By Frank Alexander
Baseball Health Network
If you play competitive sports, injuries are always a possibility. Nobody knows exactly when or how they will get hurt. Unfortunately, there is no way to predict injuries. Even the most elite athletes fall victim to injuries and spend time on the disabled list or have to sit a few matches out.
While we cannot predict much about injuries, we can avoid many of them. All athletes can prevent a group of injuries called “overuse” injuries. Overuse injuries are just that – when you over use a body part such as an elbow, shoulder, or knee without adequate rest.
Many overuse injuries happen in adolescent athletes that are still growing. These injuries are fairly common and you may have even heard of a few such as: Little Leaguer’s Shoulder, Little Leaguer’s Elbow, or Jumper’s Knee. Adolescent athletes are not the only population that succumb to overuse injuries. Weekend Warriors, runners, frequent golfers and tennis players also develop overuse injuries. Common overuse injuries in the skeletally mature population include: Tennis Elbow, Golfer’s Elbow, and IT Band Friction Syndrome.
Nobody wants to hear they are injured but the good news is you can recover from them. You have an excellent chance of making a full recovery if you let your body rest and correct any asymmetries and muscle imbalances. Many athletes will not want to “rest” but rest does not mean you cannot exercise or play sports. It just means you have to adjust your routine.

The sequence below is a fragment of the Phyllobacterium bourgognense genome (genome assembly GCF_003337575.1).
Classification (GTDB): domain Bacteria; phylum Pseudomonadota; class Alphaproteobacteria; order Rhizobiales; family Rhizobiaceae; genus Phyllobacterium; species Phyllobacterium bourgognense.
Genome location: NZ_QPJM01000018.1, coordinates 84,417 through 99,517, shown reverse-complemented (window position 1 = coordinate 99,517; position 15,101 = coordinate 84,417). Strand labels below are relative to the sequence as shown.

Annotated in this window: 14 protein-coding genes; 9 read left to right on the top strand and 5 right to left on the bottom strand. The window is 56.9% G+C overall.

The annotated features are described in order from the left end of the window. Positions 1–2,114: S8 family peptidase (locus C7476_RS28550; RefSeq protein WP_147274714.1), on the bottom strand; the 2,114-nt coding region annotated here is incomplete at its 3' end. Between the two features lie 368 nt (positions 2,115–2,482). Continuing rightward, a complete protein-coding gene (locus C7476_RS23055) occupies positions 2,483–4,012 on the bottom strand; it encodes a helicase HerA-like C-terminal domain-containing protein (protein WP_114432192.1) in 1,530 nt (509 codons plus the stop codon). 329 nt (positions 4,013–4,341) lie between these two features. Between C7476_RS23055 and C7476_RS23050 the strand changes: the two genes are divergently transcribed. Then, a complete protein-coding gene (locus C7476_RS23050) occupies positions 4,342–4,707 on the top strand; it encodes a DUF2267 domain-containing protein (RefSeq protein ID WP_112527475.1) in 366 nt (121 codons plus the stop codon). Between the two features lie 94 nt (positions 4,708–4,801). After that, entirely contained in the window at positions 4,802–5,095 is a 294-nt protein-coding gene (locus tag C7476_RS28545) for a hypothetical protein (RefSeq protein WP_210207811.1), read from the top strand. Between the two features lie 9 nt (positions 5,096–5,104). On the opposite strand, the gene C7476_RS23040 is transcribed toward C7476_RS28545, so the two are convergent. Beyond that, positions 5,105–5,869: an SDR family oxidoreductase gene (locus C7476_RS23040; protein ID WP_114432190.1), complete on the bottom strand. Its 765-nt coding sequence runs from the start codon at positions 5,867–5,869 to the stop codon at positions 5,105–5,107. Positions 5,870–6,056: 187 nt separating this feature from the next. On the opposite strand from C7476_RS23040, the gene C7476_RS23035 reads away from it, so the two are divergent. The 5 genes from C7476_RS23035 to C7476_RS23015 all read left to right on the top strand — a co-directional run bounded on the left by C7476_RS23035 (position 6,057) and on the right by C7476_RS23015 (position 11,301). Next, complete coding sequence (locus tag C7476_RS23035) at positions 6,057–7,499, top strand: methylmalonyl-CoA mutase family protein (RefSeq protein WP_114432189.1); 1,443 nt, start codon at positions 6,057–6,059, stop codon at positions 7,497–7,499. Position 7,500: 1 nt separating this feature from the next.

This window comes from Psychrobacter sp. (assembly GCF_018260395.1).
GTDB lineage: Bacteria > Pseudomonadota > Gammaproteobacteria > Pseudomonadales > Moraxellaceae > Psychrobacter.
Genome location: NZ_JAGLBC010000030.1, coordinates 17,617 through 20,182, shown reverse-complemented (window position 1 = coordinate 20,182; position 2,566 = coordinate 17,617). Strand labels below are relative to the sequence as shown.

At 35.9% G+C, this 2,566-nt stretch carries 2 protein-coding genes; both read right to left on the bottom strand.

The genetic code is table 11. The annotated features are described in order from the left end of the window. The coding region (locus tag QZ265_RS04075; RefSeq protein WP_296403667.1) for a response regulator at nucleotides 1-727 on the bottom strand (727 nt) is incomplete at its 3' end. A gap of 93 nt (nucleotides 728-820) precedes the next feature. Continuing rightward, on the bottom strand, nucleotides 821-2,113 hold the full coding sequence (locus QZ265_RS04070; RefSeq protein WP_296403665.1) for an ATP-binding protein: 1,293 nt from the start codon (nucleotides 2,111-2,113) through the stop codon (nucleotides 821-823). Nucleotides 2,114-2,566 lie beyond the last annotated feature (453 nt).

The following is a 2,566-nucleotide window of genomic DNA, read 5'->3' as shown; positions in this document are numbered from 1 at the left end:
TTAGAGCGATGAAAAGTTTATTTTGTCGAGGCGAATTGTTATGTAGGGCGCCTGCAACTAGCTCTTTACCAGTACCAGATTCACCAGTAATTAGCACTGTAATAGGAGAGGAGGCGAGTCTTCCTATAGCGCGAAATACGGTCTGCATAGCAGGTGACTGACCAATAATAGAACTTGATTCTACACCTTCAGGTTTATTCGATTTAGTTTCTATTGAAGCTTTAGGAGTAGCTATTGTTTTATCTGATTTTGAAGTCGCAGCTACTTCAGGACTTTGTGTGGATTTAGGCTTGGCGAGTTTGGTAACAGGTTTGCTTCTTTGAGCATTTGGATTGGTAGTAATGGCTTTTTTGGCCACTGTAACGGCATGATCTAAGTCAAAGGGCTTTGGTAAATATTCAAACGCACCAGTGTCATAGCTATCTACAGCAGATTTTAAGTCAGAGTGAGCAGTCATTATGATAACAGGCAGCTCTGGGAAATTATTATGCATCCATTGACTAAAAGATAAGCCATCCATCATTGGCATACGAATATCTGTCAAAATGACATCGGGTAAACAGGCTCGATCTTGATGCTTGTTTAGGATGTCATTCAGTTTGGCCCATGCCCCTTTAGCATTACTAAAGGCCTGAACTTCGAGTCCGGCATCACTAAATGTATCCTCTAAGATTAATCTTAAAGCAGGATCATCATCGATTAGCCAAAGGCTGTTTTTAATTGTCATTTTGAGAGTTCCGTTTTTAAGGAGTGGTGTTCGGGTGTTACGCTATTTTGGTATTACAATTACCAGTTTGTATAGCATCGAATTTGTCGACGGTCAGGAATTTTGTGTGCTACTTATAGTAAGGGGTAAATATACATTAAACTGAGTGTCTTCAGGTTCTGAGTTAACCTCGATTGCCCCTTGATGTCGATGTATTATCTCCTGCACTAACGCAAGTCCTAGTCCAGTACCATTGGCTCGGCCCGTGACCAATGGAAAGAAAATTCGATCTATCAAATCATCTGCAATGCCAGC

Athletes that have overuse injuries can still participate in sports but may have to stop the sport they got injured playing. If you have Little Leaguer’s Shoulder, it doesn’t mean you have to stop everything for the whole spring or summer, it just means you should take a break from throwing a baseball. Depending on the severity of the condition, some athletes may be allowed to play basketball, soccer, or even swim in a pool. For patients suffering from Golfer’s or Tennis Elbow, a simple adjustment of how you hold a club or a racket may be all it takes to alleviate your symptoms. Any runner with ITB Friction Syndrome may have to take a break from running, but they can still get in the pool or ride a bike. There are plenty of ways to make minor adjustments to exercise routines and still be active while injured!
The best way to prevent these injuries is to make sure you give your body a break every now and then from the demands you place on it. This is especially important for our young and growing athletes. Baseball and tennis players should give themselves a break from throwing or competing after their season ends. Runners can hop on a bike or elliptical every once in a while to avoid injury as well. There are many ways to avoid overuse injuries so if you think you may be prone to them, feel free to ask any expert on our Team and we’ll be happy to help you stay on the court, field, or track!
Frank J. Alexander, Jr., M.S., ATC, is a Physician Extender to Dr. Christopher Ahmad, Department of Orthopaedic Surgery at Columbia University Medical Center.